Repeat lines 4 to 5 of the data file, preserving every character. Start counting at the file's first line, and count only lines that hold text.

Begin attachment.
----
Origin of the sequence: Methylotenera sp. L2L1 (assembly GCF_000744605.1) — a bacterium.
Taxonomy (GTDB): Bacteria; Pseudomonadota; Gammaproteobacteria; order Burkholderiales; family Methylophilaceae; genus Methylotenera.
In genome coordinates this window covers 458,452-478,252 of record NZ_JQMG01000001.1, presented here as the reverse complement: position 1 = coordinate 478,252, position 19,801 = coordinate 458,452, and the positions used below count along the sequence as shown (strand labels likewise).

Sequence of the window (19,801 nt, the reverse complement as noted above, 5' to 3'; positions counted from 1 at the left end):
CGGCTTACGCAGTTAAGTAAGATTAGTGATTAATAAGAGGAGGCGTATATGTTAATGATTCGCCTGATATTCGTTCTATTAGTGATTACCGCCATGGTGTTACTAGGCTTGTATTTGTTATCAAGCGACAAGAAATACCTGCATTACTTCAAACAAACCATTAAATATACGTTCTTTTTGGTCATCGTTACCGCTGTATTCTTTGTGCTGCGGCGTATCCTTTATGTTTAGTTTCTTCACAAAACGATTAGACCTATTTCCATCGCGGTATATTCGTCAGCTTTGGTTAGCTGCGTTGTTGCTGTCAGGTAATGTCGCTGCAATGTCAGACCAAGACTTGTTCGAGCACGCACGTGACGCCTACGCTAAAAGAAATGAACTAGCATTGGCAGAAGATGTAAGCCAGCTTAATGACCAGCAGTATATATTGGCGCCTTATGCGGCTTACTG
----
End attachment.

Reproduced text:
Sequence of the window (19,801 nt, the reverse complement as noted above, 5' to 3'; positions counted from 1 at the left end):
CGGCTTACGCAGTTAAGTAAGATTAGTGATTAATAAGAGGAGGCGTATATGTTAATGATTCGCCTGATATTCGTTCTATTAGTGATTACCGCCATGGTGTTACTAGGCTTGTATTTGTTATCAAGCGACAAGAAATACCTGCATTACTTCAAACAAACCATTAAATATACGTTCTTTTTGGTCATCGTTACCGCTGTATTCTTTGTGCTGCGGCGTATCCTTTATGTTTAGTTTCTTCACAAAACGATTAGACCTATTTCCATCGCGGTATATTCGTCAGCTTTGGTTAGCTGCGTTGTTGCTGTCAGGTAATGTCGCTGCAATGTCAGACCAAGACTTGTTCGAGCACGCACGTGACGCCTACGCTAAAAGAAATGAACTAGCATTGGCAGAAGATGTAAGCCAGCTTAATGACCAGCAGTATATATTGGCGCCTTATGCGGCTTACTG